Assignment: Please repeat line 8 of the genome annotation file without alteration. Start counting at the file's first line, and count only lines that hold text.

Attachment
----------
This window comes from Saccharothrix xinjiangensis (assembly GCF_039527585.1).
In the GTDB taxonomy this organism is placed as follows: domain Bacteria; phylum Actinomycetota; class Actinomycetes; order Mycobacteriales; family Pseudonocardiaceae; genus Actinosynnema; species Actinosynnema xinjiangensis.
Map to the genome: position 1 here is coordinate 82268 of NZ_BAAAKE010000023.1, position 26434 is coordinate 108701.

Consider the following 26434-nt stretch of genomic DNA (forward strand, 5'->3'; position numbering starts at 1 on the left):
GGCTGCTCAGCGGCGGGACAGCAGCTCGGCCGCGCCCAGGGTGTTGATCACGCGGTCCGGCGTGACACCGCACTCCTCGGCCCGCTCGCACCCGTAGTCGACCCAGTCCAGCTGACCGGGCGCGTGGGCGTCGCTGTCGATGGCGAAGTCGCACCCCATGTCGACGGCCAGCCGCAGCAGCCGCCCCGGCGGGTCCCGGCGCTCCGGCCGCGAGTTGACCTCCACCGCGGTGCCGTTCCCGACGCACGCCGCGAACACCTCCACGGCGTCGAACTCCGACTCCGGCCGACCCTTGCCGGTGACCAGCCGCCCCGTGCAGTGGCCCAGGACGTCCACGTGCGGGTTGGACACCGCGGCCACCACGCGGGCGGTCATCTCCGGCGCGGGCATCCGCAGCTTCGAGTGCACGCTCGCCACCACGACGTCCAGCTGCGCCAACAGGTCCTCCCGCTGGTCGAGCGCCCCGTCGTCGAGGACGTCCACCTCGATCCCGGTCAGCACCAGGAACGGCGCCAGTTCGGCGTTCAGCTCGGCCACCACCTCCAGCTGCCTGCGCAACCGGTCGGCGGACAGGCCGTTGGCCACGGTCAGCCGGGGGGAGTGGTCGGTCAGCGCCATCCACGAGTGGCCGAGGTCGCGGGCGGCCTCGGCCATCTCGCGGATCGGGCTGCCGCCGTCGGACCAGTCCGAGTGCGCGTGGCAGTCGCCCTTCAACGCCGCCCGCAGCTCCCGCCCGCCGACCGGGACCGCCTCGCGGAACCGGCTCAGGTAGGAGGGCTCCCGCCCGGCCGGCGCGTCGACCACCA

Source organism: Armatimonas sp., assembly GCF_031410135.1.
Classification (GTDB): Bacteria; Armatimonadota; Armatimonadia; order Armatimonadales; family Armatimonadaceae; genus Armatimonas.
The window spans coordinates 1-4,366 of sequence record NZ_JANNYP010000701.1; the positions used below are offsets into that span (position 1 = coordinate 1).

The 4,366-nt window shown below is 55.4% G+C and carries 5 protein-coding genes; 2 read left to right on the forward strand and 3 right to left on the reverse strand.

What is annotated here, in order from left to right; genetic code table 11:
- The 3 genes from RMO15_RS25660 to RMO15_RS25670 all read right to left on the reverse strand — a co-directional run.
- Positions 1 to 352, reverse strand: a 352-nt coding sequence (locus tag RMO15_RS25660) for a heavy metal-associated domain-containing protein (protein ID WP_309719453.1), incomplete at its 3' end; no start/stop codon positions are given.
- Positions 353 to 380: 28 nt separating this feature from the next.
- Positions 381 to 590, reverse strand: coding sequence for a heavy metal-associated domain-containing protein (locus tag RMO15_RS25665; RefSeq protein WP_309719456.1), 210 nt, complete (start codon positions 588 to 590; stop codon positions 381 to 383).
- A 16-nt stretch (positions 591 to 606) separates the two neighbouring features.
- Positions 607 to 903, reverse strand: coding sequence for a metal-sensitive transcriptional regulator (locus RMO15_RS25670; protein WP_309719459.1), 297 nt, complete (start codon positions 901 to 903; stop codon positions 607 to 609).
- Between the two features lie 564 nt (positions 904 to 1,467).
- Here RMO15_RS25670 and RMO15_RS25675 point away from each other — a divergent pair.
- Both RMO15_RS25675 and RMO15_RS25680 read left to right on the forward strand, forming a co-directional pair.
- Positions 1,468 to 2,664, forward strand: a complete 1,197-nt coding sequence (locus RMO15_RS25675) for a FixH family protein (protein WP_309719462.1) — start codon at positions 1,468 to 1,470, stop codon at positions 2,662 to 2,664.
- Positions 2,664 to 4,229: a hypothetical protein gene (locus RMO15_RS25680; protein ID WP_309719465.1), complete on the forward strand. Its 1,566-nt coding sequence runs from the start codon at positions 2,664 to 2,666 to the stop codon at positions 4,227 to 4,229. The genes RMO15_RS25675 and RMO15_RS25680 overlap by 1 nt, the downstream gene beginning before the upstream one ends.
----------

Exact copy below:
The window spans coordinates 1-4,366 of sequence record NZ_JANNYP010000701.1; the positions used below are offsets into that span (position 1 = coordinate 1).